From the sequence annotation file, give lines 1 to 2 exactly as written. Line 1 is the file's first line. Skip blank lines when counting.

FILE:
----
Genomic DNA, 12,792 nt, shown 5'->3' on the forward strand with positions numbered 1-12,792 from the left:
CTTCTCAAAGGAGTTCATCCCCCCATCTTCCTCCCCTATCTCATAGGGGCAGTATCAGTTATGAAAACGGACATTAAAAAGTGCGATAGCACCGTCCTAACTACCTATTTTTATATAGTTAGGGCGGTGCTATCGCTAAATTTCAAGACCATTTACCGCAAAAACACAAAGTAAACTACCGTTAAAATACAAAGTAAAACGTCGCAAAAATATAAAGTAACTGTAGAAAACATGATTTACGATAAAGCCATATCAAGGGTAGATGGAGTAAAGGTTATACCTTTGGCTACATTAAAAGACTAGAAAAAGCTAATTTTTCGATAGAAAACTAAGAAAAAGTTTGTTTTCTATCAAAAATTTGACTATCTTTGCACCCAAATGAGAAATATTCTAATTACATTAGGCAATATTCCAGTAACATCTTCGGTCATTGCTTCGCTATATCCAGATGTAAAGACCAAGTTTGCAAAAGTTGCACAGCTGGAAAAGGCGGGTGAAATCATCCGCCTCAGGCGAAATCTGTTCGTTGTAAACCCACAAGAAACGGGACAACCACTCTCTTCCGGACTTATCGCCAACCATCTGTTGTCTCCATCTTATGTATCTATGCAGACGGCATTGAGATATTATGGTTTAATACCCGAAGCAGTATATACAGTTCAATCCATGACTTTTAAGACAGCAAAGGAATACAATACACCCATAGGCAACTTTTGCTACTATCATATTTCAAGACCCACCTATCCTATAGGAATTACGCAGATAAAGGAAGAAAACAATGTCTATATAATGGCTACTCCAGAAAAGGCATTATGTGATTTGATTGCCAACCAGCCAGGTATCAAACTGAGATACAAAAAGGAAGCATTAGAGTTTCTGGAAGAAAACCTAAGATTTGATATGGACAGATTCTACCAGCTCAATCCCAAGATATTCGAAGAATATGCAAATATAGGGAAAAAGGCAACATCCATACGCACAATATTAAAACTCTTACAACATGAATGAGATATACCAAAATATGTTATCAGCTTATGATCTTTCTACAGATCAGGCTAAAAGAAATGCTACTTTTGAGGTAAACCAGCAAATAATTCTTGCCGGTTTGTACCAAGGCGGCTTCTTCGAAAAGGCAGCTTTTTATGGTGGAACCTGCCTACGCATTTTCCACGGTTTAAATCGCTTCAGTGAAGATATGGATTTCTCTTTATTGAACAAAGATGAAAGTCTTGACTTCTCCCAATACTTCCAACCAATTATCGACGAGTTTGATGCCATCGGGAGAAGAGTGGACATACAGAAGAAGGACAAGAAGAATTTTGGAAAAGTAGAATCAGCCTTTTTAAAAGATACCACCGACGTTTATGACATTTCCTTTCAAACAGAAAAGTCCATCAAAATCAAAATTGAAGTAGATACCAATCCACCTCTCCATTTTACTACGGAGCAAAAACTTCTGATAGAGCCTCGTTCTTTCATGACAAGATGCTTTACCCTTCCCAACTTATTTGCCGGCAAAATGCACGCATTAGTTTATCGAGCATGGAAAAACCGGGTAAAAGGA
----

Genomic DNA, 12,792 nt, shown 5'->3' on the forward strand with positions numbered 1-12,792 from the left:
CTTCTCAAAGGAGTTCATCCCCCCATCTTCCTCCCCTATCTCATAGGGGCAGTATCAGTTATGAAAACGGACATTAAAAAGTGCGATAGCACCGTCCTAACTACCTATTTTTATATAGTTAGGGCGGTGCTATCGCTAAATTTCAAGACCATTTACCGCAAAAACACAAAGTAAACTACCGTTAAAATACAAAGTAAAACGTCGCAAAAATATAAAGTAACTGTAGAAAACATGATTTACGATAAAGCCATATCAAGGGTAGATGGAGTAAAGGTTATACCTTTGGCTACATTAAAAGACTAGAAAAAGCTAATTTTTCGATAGAAAACTAAGAAAAAGTTTGTTTTCTATCAAAAATTTGACTATCTTTGCACCCAAATGAGAAATATTCTAATTACATTAGGCAATATTCCAGTAACATCTTCGGTCATTGCTTCGCTATATCCAGATGTAAAGACCAAGTTTGCAAAAGTTGCACAGCTGGAAAAGGCGGGTGAAATCATCCGCCTCAGGCGAAATCTGTTCGTTGTAAACCCACAAGAAACGGGACAACCACTCTCTTCCGGACTTATCGCCAACCATCTGTTGTCTCCATCTTATGTATCTATGCAGACGGCATTGAGATATTATGGTTTAATACCCGAAGCAGTATATACAGTTCAATCCATGACTTTTAAGACAGCAAAGGAATACAATACACCCATAGGCAACTTTTGCTACTATCATATTTCAAGACCCACCTATCCTATAGGAATTACGCAGATAAAGGAAGAAAACAATGTCTATATAATGGCTACTCCAGAAAAGGCATTATGTGATTTGATTGCCAACCAGCCAGGTATCAAACTGAGATACAAAAAGGAAGCATTAGAGTTTCTGGAAGAAAACCTAAGATTTGATATGGACAGATTCTACCAGCTCAATCCCAAGATATTCGAAGAATATGCAAATATAGGGAAAAAGGCAACATCCATACGCACAATATTAAAACTCTTACAACATGAATGAGATATACCAAAATATGTTATCAGCTTATGATCTTTCTACAGATCAGGCTAAAAGAAATGCTACTTTTGAGGTAAACCAGCAAATAATTCTTGCCGGTTTGTACCAAGGCGGCTTCTTCGAAAAGGCAGCTTTTTATGGTGGAACCTGCCTACGCATTTTCCACGGTTTAAATCGCTTCAGTGAAGATATGGATTTCTCTTTATTGAACAAAGATGAAAGTCTTGACTTCTCCCAATACTTCCAACCAATTATCGACGAGTTTGATGCCATCGGGAGAAGAGTGGACATACAGAAGAAGGACAAGAAGAATTTTGGAAAAGTAGAATCAGCCTTTTTAAAAGATACCACCGACGTTTATGACATTTCCTTTCAAACAGAAAAGTCCATCAAAATCAAAATTGAAGTAGATACCAATCCACCTCTCCATTTTACTACGGAGCAAAAACTTCTGATAGAGCCTCGTTCTTTCATGACAAGATGCTTTACCCTTCCCAACTTATTTGCCGGCAAAATGCACGCATTAGTTTATCGAGCATGGAAAAACCGGGTAAAAGGA